Thank you for sharing!

Your article was successfully shared with the contacts you provided.
A court-ordered hold on up to 58,000 Internet addresses ending in “.biz” will be lifted after an Arizona radio disc jockey and a Los Angeles company failed to come up with the required bond. Plaintiffs challenging “.biz” registration procedures came up with only half of the $1.6 million ordered set aside, said Derek Newman, a lawyer for the plaintiffs. Earlier this month, a California court ruled that NeuLevel Inc., the operator of “.biz,” might be running an illegal lottery. The court ordered disputed domain names placed on hold, but also required that plaintiffs deposit the bond to cover any losses should NeuLevel prevail. Failure to post the bond essentially dissolves the judge’s preliminary injunction, Newman said Thursday. The case will still continue, and Newman said the plaintiffs will seek remedies retroactively. NeuLevel denies any wrongdoing. Jeff Neuman, director of policy and intellectual property for NeuLevel, said that although the court-ordered hold was lifted, the company may revise its procedures anyhow. “We do believe our system is the most fair and equitable, but given the fact there is pending litigation, we are still assessing all of our options,” he said. The “.biz” suffix is one of seven new domain names that the Internet Corporation for Assigned Names and Numbers approved last year to relieve overcrowding in names ending in “.com.” NeuLevel is currently scheduled to open “.biz” to general registration on Nov. 7, about two weeks later than planned. Company officials said the delay was due to a need for more testing and was unrelated to the lawsuit. The domain names in dispute were claimed during a pre-registration period. A business wanting a “.biz” address could submit an online request with an application fee of a few dollars. For multiple submissions for the same name, one is picked at random. David Smiley, a radio disc jockey, and Skyscraper Productions, which conducts online courses in traffic safety, sued NeuLevel in Los Angeles Superior Court in July. They accuse the company of running an illegal lottery because losers do not get their applications fees returned. About 168,000 other preregistered names — for which only one application was received — have been activated as scheduled since Oct. 1. Another 25,000 in that group will be activated by Nov. 7. Meanwhile, operators of “.info” said 500,000 names have been claimed. General registrations began Oct. 1. The “.museum” suffix is scheduled to be operational next month, and “.name” for individuals should come online in December. The other new suffixes are “.pro,” “.coop,” and “.aero.” Copyright 2001 Associated Press. All Rights Reserved. This material may not be published, broadcast, rewritten, or redistributed.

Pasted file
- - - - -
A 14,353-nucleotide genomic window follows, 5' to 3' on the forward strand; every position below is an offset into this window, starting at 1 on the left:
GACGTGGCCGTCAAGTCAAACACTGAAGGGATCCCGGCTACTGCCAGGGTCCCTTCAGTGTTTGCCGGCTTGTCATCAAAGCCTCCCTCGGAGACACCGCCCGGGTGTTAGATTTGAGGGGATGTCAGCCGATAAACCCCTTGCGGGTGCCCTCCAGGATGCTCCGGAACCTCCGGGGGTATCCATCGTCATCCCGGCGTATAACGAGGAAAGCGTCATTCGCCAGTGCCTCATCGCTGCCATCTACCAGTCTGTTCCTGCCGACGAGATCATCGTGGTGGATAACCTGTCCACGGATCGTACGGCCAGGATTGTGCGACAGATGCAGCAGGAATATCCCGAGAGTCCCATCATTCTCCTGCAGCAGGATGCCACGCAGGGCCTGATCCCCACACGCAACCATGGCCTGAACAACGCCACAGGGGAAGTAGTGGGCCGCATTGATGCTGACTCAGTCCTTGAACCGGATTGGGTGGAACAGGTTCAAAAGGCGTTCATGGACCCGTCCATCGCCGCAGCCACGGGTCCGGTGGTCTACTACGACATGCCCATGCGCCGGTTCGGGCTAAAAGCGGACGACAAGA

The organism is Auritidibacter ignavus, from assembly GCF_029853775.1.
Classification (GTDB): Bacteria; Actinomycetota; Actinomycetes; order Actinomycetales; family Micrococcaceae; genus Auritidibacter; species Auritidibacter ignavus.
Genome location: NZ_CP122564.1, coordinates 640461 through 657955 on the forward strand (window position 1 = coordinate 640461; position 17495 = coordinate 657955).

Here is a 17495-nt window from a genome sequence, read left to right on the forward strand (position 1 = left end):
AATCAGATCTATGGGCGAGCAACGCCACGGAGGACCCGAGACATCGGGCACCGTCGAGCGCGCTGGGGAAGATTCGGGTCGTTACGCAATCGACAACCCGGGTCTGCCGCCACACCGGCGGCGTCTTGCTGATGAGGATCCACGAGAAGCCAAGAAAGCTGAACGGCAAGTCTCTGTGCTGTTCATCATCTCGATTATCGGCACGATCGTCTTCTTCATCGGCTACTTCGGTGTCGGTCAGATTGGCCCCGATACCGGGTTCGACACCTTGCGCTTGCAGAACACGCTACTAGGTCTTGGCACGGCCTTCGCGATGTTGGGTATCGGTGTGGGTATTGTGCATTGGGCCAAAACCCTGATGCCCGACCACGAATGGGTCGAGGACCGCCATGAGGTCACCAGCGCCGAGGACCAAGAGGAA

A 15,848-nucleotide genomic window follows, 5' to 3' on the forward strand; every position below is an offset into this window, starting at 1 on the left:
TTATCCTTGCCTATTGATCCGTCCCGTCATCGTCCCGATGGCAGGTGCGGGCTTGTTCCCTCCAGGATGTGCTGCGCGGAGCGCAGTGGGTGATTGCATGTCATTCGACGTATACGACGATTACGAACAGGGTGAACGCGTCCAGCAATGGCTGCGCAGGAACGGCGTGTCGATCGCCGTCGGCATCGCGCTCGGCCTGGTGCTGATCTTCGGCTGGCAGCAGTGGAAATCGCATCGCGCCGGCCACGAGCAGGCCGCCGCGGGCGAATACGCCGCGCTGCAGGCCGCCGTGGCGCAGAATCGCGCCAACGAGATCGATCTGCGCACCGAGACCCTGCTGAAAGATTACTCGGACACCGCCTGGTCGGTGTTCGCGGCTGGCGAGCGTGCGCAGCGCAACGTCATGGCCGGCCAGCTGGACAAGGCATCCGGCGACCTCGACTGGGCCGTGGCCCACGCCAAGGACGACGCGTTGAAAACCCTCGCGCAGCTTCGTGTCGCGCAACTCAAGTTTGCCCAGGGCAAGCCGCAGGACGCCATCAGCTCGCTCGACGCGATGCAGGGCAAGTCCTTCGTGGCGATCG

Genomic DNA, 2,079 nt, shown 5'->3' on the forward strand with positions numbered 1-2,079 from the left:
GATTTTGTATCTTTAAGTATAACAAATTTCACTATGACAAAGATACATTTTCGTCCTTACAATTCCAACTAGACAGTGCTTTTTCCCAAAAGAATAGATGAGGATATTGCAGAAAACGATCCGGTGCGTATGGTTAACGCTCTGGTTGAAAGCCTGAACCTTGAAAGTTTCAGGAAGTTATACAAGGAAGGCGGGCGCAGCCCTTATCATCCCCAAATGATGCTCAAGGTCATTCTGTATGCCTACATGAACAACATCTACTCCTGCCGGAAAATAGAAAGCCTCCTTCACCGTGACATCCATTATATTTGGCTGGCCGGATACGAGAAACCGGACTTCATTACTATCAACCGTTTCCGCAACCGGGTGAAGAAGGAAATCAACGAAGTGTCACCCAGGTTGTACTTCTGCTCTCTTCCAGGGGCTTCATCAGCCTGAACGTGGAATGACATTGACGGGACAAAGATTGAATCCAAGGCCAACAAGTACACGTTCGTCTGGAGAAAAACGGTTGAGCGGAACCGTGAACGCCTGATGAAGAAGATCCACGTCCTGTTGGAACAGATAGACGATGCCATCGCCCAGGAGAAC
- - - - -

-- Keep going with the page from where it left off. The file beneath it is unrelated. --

Want to continue reading?
Become a Free ALM Digital Reader.

Benefits of a Digital Membership:

  • Free access to 1 article* every 30 days
  • Access to the entire ALM network of websites
  • Unlimited access to the ALM suite of newsletters
  • Build custom alerts on any search topic of your choosing
  • Search by a wide range of topics

*May exclude premium content
Already have an account?

Reprints & Licensing
Mentioned in a Law.com story?

License our industry-leading legal content to extend your thought leadership and build your brand.


ALM Legal Publication Newsletters

Sign Up Today and Never Miss Another Story.

As part of your digital membership, you can sign up for an unlimited number of a wide range of complimentary newsletters. Visit your My Account page to make your selections. Get the timely legal news and critical analysis you cannot afford to miss. Tailored just for you. In your inbox. Every day.

Copyright © 2021 ALM Media Properties, LLC. All Rights Reserved.